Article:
6. "so I just watched the original for the first time" In response to Reply # 0
I was under the impression this movie had a kind of cult status among African-American horror fans. but after watching it, I'm wondering why.
I was completely blindsided by the protagonist——this is just another White Savior story, ultimately. I read on imdb that the director wanted to explore the idea of inner-city housing projects being a kind of scary urban legend in and of themselves, and I think that's a very interesting concept. but I couldn't shake the discomfort from watching this movie's depictions of race which that idea inherently brings up.
I guess I'm just wondering how this movie ended up gaining the following it did even with its problematic (IMO) portrayals of race. or maybe this is just the result of looking back with 2021 eyes.
7. "In 1992 no one was thinking about a horror film having " In response to Reply # 6
“problematic portrayals of race.” Also, cult classics by definition are typically “had to be there” types of movies that didn’t do well in the box office and/or got poor reviews. Candyman’s legacy is of being a legitimately scary horror film that delivered plenty of gore and thrills, on top of there not really being anything like that in horror with a black villain at the time.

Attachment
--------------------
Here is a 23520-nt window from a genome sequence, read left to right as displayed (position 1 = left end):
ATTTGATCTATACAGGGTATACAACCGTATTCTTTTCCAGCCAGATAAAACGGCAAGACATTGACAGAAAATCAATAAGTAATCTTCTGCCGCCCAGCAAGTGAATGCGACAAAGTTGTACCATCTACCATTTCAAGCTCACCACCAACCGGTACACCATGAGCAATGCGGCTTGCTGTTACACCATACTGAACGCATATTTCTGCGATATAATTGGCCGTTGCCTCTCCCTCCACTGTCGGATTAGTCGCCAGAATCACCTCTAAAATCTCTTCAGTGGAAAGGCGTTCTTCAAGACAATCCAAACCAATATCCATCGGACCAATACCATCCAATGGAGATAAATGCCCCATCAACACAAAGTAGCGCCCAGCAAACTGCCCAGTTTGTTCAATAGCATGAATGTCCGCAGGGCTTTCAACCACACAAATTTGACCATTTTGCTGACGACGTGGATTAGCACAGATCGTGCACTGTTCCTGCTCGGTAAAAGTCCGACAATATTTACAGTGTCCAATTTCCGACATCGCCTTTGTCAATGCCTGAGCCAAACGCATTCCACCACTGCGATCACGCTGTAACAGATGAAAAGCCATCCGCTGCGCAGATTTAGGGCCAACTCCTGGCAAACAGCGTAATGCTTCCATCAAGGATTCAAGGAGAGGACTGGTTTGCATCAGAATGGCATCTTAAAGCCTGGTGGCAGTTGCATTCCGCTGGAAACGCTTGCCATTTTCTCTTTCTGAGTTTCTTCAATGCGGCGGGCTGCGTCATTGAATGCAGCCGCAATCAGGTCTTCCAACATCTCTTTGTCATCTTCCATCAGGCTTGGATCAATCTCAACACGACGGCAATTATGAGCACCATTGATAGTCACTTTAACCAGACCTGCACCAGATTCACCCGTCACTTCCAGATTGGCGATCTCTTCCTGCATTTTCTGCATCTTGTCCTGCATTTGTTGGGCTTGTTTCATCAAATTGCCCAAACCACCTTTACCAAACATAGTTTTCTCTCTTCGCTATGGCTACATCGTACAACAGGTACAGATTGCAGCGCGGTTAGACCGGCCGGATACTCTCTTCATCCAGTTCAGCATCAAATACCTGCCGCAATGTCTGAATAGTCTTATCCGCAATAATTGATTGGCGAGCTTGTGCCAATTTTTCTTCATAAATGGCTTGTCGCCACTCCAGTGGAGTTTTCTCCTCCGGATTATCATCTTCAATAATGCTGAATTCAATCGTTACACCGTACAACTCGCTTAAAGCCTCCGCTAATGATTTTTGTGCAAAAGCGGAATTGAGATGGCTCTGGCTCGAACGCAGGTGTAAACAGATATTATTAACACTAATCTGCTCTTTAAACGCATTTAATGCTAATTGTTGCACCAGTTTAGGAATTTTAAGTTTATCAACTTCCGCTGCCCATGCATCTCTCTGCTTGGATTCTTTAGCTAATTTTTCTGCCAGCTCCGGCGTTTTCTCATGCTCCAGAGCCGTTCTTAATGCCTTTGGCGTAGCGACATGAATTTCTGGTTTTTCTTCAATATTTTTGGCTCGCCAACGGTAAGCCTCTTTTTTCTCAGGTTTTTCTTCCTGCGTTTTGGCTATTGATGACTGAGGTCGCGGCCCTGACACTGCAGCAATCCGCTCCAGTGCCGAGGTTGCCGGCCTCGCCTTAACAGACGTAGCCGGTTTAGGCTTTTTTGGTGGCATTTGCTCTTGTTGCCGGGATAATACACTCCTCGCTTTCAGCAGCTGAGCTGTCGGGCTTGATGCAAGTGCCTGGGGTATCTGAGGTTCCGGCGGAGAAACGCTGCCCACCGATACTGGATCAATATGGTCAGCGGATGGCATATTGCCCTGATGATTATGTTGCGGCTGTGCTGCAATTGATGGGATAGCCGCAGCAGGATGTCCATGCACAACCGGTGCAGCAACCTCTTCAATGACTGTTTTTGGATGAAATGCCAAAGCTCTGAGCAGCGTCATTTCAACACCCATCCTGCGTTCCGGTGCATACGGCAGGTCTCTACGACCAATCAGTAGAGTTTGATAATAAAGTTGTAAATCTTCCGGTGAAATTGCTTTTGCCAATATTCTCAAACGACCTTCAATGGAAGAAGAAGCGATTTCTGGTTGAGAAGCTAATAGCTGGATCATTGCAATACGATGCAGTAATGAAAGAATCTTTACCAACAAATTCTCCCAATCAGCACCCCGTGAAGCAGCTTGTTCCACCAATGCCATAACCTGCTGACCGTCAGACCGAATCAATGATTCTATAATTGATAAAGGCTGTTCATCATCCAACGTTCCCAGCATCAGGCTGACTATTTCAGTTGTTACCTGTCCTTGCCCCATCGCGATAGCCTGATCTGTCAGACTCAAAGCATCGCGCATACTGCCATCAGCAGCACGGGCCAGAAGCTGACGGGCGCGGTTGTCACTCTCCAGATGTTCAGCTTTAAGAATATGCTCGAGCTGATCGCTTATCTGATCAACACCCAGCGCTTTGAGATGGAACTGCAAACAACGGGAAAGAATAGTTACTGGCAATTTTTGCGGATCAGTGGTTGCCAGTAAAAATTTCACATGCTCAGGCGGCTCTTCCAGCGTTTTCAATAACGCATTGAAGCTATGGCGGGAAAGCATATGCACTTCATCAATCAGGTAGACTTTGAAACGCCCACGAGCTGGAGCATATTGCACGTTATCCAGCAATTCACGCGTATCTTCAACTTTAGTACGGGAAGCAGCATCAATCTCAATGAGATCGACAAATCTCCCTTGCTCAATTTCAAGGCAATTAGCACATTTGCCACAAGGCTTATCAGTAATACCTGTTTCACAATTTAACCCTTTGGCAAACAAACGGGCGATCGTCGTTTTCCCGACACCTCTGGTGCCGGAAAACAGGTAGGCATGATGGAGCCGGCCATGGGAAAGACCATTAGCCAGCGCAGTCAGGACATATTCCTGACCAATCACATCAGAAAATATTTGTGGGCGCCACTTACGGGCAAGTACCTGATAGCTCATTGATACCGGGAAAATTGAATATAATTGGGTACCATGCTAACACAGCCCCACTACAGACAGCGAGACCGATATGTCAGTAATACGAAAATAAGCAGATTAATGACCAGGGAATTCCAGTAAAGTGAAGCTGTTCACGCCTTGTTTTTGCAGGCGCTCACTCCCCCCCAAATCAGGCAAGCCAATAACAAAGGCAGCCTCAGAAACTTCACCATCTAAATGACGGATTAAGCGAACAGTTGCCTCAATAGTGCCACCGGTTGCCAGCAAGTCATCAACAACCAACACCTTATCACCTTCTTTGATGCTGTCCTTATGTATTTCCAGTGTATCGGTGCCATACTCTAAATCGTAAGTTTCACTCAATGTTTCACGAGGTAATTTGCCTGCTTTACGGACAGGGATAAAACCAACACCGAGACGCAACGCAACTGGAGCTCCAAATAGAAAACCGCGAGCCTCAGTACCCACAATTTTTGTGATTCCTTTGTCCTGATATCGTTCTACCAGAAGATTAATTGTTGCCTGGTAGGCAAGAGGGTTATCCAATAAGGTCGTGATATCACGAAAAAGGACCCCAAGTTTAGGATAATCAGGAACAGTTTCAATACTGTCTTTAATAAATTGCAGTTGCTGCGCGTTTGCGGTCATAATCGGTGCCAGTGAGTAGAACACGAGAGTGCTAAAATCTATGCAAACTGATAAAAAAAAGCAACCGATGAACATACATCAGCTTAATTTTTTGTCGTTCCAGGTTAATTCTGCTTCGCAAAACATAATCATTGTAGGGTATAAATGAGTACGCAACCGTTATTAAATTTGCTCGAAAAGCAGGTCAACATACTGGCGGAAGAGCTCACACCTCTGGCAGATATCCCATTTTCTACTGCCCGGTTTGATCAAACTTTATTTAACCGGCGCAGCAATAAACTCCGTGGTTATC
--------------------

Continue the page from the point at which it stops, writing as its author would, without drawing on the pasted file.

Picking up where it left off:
On top of that, the story note of summoning him by saying his name in a mirror was genius because it was one of those things that easily could cross over into real life imaginations - I didn’t even see it until it was out on home video, but when I was in middle school in 92 all the kids were talking about it and daring each other to say Candyman in the mirror.
I totally forgot to factor in *age* — no middle/high-schoolers are gonna be thinking about that kinda thing, let alone in '92. I heard those same schoolyard dares too. (I'm only just now occasionally dipping into horror; there was no way I was going anywhere near this joint back when it released)
anyhow, I guess more than anything it just makes me curious how things are handled in the sequel.
9. "Yeah that's the thing with sequel/reboot films coming out" In response to Reply # 8
a couple generations after the original. The audience for the current sequel is mostly the people who were kids at the time the originals came out and have grown up...so the sequel/reboot has to balance staying faithful to the original, vs. realizing that that original audience is 30 years older now, while still trying to broaden that audience a bit.
12. "I didn’t say there weren’t films made around Black themes…" In response to Reply # 11
that had been happening for decades at that point. Just that the audience who feels nostalgic for the original Candyman wasn’t thinking that Candyman specifically was a problematic portrayal. It was a response to the post wondering how it became a cult classic when it was problematic.